I had no intention of seeing The Predator, ever. Not only had I not seen any film from the franchise, including the two Alien vs Predator films, it just wasn’t something I would pay to see in the theater or at all. At best, it would probably be seen at a friend’s house where we would sit for roughly two hours doing our own running commentary because of how utterly inept it is at being a sci-fi action film. Instead, I saw it on a Monday evening because an online friend had passed my contact info to someone on NPR’s Morning Edition for a story on Hollywood’s depiction of autism. The Predator not only had an autistic character, but it had it as a critical plot point.
In a film that can best be described as One Flew Over the Cuckoo’s Nest retooled as a bad episode of The A-Team with an alien thrown in, this damaged piece of celluloid has many awful facets to it but the worst aspect was the depiction of autism. Right now, it’s easy for Jacob Tremblay to be typecast in roles that can be essentially boiled down to “disabled angel” with varying acclaim. From deaf child Tom from Shut In and the protagonist with Treacher Collins syndrome in Wonder to his role as autistic savant in The Predator, he’s falling into a dangerous pattern where these roles should arguably go to people with those actual disabilities called for in the story. Despite the fact that disabled actors do exist, these roles are given to able-bodied actors for the sake of bringing star power to a film for better and worse. Here, it’s reprehensible.
In The Predator, Tremblay plays the protagonist’s son, Rory McKenna. In the first scenes we have with him, he shuffles towards a group of kids playing a game of chess. His motions are awkward, attempting to make conversation but is turned away. Two bullies pull the fire alarm as a prank to trigger sensory overload, sadly checking off another box on the Hollywood Autism list because we need to have a meltdown scene to show that this character is distinctly different. This is also the only part that the film gets right. After the bullies surround him and hurling around the “ass burgers” pejorative (despite the fact that clinical term has been eliminated from the DSM 5), they end up knocking over multiple chess tables. Channeling Raymond Babbitt’s savant ability to calculate the number of spilled toothpicks, he proceeds to reset every single chess board and put everything in its right place. This skill never comes into play for the rest of the film, serving as shorthand for “genius ability”.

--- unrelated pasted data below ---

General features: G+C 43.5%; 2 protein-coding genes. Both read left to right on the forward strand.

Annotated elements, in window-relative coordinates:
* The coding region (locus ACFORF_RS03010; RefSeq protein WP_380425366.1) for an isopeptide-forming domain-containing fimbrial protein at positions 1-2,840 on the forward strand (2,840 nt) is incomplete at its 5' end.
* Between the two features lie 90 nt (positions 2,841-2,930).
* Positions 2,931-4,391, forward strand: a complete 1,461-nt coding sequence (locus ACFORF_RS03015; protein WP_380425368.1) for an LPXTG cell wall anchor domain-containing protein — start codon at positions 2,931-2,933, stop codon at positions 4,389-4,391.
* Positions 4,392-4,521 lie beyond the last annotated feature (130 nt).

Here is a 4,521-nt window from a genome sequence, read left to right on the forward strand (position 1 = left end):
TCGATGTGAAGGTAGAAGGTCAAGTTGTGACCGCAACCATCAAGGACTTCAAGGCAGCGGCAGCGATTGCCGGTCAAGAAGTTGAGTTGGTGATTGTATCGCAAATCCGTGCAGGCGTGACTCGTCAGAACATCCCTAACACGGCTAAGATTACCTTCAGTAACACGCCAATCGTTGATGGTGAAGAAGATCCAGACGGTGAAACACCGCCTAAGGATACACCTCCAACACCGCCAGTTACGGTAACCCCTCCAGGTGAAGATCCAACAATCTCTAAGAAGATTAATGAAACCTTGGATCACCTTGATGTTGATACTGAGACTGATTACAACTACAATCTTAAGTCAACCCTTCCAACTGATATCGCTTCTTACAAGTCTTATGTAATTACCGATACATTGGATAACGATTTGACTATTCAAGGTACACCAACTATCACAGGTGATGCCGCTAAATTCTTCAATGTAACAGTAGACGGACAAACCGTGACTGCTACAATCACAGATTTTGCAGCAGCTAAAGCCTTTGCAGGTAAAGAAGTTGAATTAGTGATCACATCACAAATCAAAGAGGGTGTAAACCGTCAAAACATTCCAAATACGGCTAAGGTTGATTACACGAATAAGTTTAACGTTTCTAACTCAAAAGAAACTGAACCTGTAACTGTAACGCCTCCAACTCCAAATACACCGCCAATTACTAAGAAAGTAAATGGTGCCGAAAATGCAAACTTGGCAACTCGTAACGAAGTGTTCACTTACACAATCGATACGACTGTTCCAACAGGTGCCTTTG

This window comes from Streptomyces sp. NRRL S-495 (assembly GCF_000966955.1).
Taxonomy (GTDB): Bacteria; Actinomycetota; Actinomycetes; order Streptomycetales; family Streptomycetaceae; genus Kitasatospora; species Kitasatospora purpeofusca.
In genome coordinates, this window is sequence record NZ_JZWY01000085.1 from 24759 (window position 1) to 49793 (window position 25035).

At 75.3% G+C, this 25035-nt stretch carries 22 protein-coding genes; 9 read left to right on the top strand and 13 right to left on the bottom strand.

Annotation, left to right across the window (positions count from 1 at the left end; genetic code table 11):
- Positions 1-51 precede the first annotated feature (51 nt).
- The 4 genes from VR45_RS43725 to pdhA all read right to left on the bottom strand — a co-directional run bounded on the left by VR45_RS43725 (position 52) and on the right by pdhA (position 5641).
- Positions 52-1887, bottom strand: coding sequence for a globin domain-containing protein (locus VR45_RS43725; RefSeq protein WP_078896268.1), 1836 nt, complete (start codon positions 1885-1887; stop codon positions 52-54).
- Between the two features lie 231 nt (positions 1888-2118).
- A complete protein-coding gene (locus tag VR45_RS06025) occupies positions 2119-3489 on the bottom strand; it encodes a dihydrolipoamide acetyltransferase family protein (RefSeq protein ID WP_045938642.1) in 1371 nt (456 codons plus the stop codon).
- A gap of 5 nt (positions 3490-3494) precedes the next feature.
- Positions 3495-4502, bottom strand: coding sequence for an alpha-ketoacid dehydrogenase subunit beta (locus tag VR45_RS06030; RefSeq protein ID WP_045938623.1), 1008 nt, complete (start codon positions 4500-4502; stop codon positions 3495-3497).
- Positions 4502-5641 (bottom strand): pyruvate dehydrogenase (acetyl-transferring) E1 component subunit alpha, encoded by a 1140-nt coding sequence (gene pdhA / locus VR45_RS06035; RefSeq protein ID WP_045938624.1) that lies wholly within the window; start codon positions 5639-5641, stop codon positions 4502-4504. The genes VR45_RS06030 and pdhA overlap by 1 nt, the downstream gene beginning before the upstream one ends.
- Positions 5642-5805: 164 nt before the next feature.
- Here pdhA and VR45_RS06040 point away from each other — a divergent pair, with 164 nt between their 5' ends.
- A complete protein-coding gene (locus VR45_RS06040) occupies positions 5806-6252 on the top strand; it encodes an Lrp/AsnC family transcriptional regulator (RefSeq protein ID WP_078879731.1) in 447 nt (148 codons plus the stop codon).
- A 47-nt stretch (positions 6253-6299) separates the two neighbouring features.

At home, he receives a backlog of mail from his father when the mailman shows up at the door. Rory rattles off a numerical military designation and then bluntly states that his father kills people, expecting the audience to get a chuckle from the deadpan delivery; not so. After bringing the mail in, he opens the box that has the Predator armor. He fiddles around and accidentally triggers the holographic computer interface. With zero indication given to the audience that he knows linguistics, Rory manages to contact another Predator by essentially seeing the Matrix; unsurprisingly, a variation of the iconic raining code appears in some scenes. At this point, Rory is simply forgotten about until the second act.
Our ragtag group of cardboard characters are trying to retrieve the armor but they can’t locate the faceguard. Turns out Rory used it for a Halloween mask in an effort to not be seen by the bullies. They do find him in front of a party house. An angry partygoer chucks a beer can at Rory, triggering the helmet’s weapon system. This essentially obliterates the partygoer, meaning that an autistic child committed accidental murder; don’t worry, this is supposed to be hilarious. The bullies make themselves scarce and exit the film. Rory then runs off to the local baseball field where our heroes rescue him from Predator Dogs.